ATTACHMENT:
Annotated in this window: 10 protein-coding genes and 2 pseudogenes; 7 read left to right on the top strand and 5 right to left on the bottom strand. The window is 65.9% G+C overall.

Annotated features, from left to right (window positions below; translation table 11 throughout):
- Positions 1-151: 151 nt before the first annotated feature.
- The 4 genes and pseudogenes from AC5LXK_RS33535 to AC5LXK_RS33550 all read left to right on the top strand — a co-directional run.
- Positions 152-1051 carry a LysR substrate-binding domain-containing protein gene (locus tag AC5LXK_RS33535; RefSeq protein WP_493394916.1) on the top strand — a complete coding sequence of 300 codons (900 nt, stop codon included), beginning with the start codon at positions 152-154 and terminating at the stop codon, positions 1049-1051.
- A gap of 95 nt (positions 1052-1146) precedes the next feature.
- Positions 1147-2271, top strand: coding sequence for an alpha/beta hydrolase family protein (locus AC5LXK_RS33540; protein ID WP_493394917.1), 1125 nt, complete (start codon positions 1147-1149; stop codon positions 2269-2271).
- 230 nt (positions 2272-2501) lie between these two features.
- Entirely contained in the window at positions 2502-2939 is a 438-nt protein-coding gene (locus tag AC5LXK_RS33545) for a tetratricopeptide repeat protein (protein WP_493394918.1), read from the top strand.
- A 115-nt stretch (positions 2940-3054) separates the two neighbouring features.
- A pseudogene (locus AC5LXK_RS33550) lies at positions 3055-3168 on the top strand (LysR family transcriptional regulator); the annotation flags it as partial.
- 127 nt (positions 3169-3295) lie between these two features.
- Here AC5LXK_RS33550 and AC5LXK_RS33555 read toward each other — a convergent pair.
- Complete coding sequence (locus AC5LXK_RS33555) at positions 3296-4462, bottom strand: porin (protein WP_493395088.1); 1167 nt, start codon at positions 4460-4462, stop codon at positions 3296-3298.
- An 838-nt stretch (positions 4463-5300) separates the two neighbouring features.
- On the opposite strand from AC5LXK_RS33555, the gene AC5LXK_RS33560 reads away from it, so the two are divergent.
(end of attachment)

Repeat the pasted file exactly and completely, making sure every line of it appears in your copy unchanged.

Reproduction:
Annotated in this window: 10 protein-coding genes and 2 pseudogenes; 7 read left to right on the top strand and 5 right to left on the bottom strand. The window is 65.9% G+C overall.

Annotated features, from left to right (window positions below; translation table 11 throughout):
- Positions 1-151: 151 nt before the first annotated feature.
- The 4 genes and pseudogenes from AC5LXK_RS33535 to AC5LXK_RS33550 all read left to right on the top strand — a co-directional run.
- Positions 152-1051 carry a LysR substrate-binding domain-containing protein gene (locus tag AC5LXK_RS33535; RefSeq protein WP_493394916.1) on the top strand — a complete coding sequence of 300 codons (900 nt, stop codon included), beginning with the start codon at positions 152-154 and terminating at the stop codon, positions 1049-1051.
- A gap of 95 nt (positions 1052-1146) precedes the next feature.
- Positions 1147-2271, top strand: coding sequence for an alpha/beta hydrolase family protein (locus AC5LXK_RS33540; protein ID WP_493394917.1), 1125 nt, complete (start codon positions 1147-1149; stop codon positions 2269-2271).
- 230 nt (positions 2272-2501) lie between these two features.
- Entirely contained in the window at positions 2502-2939 is a 438-nt protein-coding gene (locus tag AC5LXK_RS33545) for a tetratricopeptide repeat protein (protein WP_493394918.1), read from the top strand.
- A 115-nt stretch (positions 2940-3054) separates the two neighbouring features.
- A pseudogene (locus AC5LXK_RS33550) lies at positions 3055-3168 on the top strand (LysR family transcriptional regulator); the annotation flags it as partial.
- 127 nt (positions 3169-3295) lie between these two features.
- Here AC5LXK_RS33550 and AC5LXK_RS33555 read toward each other — a convergent pair.
- Complete coding sequence (locus AC5LXK_RS33555) at positions 3296-4462, bottom strand: porin (protein WP_493395088.1); 1167 nt, start codon at positions 4460-4462, stop codon at positions 3296-3298.
- An 838-nt stretch (positions 4463-5300) separates the two neighbouring features.
- On the opposite strand from AC5LXK_RS33555, the gene AC5LXK_RS33560 reads away from it, so the two are divergent.